Early Symptoms Of Lyme Disease
Early symptoms will typically develop 1 to 4 weeks after being bitten, however, they can appear anytime between 3 to 30 days after exposure.
Many people with early-stage Lyme disease develop a distinctive circular red rash usually, but not always, at the site of the tick bite.
The rash is often described as looking like a bulls-eye on a dart board and is known as erythema migrans. The affected area of skin will be red and the edges may feel slightly raised.
The size of the rash can vary significantly and it may expand over several days or weeks. Typically, its around 15cm across but it can be much larger or smaller than this.
Some people may develop several rashes on different parts of their body. However, around one in every 3 people with Lyme disease do not report seeing a rash.
As well as a rash, people with early Lyme disease may experience any of the following:
- flu-like symptoms such as fever and sweats, chills, fatigue, neck pain or stiffness, headaches, joint or muscle pains
- paralysis of the facial muscles, typically only on one side of the face
- nerve pains, which may be shooting, sharp or prickly and which follow the course of the nerve
Can Lyme Disease Be Treated
In most cases, yes. Antibiotics can effectively treat Lyme disease, especially when treatment begins early. Cases that reach the later stages of the disease, however, can be difficult to treat and some symptoms can persist.
PHAC reports that removing the tick within 24-36 hours usually prevents infection.
How Are Dogs Tested For Lyme Disease
Diagnosis is made by a combination of history, physical signs, and diagnostics. For dogs, the two blood tests for diagnosing Lyme disease are called the C6 Test and Quant C6 test. Veterinarians perform both.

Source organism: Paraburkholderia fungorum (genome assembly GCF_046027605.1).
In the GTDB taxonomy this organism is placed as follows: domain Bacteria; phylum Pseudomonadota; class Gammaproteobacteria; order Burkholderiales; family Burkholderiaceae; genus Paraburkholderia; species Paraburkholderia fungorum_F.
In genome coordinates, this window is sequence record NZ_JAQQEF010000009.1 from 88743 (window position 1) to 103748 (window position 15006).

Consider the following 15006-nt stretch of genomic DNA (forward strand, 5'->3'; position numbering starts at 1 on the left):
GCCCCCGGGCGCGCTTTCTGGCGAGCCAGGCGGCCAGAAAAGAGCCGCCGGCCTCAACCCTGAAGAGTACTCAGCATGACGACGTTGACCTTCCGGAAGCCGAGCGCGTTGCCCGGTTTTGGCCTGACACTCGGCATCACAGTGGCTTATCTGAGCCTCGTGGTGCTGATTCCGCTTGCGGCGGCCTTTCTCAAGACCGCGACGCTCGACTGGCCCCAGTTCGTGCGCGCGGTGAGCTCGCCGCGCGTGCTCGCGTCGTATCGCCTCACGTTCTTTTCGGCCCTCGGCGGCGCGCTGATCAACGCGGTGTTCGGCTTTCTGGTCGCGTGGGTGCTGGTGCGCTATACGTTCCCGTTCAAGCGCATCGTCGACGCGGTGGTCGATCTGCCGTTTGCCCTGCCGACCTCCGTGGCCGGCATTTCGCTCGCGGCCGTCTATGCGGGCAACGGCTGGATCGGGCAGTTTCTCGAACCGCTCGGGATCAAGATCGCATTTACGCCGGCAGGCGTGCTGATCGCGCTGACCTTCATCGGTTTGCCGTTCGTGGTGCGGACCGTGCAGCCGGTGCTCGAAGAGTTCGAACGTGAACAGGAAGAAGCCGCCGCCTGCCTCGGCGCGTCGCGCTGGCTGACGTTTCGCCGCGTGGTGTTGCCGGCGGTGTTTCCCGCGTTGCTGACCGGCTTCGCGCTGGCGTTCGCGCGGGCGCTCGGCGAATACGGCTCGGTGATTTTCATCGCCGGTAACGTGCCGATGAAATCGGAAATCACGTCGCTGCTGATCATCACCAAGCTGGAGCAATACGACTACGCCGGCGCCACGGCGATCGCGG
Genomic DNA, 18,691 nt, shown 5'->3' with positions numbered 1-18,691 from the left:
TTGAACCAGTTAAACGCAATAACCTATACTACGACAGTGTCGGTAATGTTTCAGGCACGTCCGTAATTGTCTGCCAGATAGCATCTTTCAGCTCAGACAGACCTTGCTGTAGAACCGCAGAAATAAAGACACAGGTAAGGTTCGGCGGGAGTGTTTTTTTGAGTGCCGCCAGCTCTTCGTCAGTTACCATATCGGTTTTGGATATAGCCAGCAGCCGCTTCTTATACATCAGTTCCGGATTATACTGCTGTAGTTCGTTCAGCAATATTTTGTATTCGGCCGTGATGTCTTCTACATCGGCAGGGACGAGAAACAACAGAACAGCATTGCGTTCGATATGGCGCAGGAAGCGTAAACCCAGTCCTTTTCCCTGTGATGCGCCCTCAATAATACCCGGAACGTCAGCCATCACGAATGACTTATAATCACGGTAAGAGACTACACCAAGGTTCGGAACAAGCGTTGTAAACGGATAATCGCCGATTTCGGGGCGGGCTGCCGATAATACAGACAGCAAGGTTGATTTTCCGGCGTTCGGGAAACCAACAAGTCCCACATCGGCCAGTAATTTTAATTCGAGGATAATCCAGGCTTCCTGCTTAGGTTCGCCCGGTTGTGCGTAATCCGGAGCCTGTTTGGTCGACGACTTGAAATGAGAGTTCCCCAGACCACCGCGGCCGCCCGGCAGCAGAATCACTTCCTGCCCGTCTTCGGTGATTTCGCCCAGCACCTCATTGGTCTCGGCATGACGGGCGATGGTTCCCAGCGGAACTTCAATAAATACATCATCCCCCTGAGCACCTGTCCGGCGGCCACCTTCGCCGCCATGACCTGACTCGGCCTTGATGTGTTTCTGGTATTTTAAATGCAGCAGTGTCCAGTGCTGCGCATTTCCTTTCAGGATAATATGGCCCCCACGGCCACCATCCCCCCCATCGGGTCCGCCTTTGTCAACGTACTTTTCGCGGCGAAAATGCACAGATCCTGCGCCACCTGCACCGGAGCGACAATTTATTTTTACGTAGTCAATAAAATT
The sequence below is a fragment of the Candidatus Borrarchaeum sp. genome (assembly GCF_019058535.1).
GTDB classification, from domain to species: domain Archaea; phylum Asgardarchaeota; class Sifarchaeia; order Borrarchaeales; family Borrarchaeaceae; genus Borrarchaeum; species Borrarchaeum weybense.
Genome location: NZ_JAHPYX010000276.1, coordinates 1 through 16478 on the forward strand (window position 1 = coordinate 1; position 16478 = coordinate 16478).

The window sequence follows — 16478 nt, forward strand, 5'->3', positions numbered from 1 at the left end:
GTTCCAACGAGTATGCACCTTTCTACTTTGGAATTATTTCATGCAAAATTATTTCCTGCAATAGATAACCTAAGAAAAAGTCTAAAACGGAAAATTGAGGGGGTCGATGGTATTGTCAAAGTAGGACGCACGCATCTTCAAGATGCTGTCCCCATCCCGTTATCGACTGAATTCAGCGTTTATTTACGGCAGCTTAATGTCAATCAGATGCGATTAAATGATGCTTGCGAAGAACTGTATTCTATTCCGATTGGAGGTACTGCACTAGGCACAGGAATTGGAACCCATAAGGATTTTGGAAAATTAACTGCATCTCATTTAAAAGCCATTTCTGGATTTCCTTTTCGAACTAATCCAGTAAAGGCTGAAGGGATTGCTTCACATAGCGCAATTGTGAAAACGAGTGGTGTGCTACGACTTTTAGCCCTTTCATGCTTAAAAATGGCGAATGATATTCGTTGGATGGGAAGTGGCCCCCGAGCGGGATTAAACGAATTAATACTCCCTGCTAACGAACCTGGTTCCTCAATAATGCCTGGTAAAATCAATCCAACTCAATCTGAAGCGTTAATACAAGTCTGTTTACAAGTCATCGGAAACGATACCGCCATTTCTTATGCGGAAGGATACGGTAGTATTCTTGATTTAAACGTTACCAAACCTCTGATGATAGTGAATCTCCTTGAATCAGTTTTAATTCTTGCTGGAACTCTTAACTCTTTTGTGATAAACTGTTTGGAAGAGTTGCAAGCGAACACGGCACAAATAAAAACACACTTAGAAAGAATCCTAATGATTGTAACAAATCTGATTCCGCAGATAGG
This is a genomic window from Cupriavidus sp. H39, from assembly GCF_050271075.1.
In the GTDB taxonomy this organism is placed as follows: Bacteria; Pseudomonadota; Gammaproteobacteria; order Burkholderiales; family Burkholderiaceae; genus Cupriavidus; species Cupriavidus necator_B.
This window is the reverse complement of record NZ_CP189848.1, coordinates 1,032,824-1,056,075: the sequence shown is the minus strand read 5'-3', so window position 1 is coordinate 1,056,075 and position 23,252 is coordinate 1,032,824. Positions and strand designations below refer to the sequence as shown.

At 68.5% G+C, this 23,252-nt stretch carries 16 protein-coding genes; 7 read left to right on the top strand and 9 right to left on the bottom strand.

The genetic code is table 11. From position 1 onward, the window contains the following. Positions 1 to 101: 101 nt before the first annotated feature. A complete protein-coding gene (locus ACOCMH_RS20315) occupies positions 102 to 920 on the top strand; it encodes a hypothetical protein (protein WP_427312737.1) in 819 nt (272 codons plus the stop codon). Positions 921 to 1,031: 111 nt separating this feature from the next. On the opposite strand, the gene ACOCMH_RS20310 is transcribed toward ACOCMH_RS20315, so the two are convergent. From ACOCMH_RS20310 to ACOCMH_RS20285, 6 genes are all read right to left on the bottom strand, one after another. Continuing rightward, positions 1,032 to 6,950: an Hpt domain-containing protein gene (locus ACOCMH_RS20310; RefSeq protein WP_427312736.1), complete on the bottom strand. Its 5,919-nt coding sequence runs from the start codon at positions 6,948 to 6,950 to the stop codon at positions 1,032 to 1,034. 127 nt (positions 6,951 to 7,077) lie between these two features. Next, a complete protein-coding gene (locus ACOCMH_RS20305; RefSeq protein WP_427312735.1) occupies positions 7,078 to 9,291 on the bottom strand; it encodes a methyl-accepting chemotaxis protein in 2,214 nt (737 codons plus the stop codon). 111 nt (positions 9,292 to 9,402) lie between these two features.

The C6 test detects antibodies against a protein called C6. Presence of the antibodies suggests an active Lyme infection. The C6 antibodies can be detected three to five weeks after an infected tick bites a dog and may be found in the bloodstream even before the dog shows signs of illness.
The next step is to do a Quant C6 test. This, along with urinalysis will help determine if antibiotic treatment is necessary.
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Early Localized Lyme Disease
Early localized disease, the initial manifestation, begins between three and 30 days after a bite. It is characterized by:
- Bullseye rash and swelling,the most notorious symptom, occurs in 70% to 80% of cases. Clinically referred to as erythema migrans, its appearance variesit can be a different color or shapeespecially in people of color. It arises about a week after exposure to the bacteria.
- Other symptoms of the first stage include fever, fatigue, headache, and joint pain. Very often, those with the conditionespecially if there is no rashfeel as if theyre experiencing the flu.
What Are The Stages Of Lyme Infection
There are three stages:
- Early localized Lyme: Flu-like symptoms like fever, chills, headache, swollen lymph nodes, sore throat, and a rash that looks like a bull’s-eye or is round and red and at least 2 inches long
- Early disseminated Lyme: Flu-like symptoms like pain, weakness, or numbness in your arms and legs, changes in your vision, heart palpitations and chest pain, a rash , and a type of facial paralysis known as Bellâs palsy
- Late disseminated Lyme: This can happen weeks, months, or years after the tick bite. Symptoms might include arthritis, severe fatigue and headaches, dizziness, trouble sleeping, and confusion.
About 10% of people treated for Lyme infection donât shake the disease. They may go on to have three core symptoms: joint or muscle pain, fatigue, and short-term memory loss or confusion. This is called post-treatment Lyme disease syndrome. It can be hard to diagnose because it has the same symptoms as other diseases. Plus, there isn’t a blood test to confirm it.
Experts arenât sure why Lyme symptoms donât always go away. One theory is that your body keeps fighting the infection even after the bacteria are gone, like an autoimmune disorder.
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Lyme Disease From Nymphs
Come fall, larvae grow to poppyseed sized nymphs.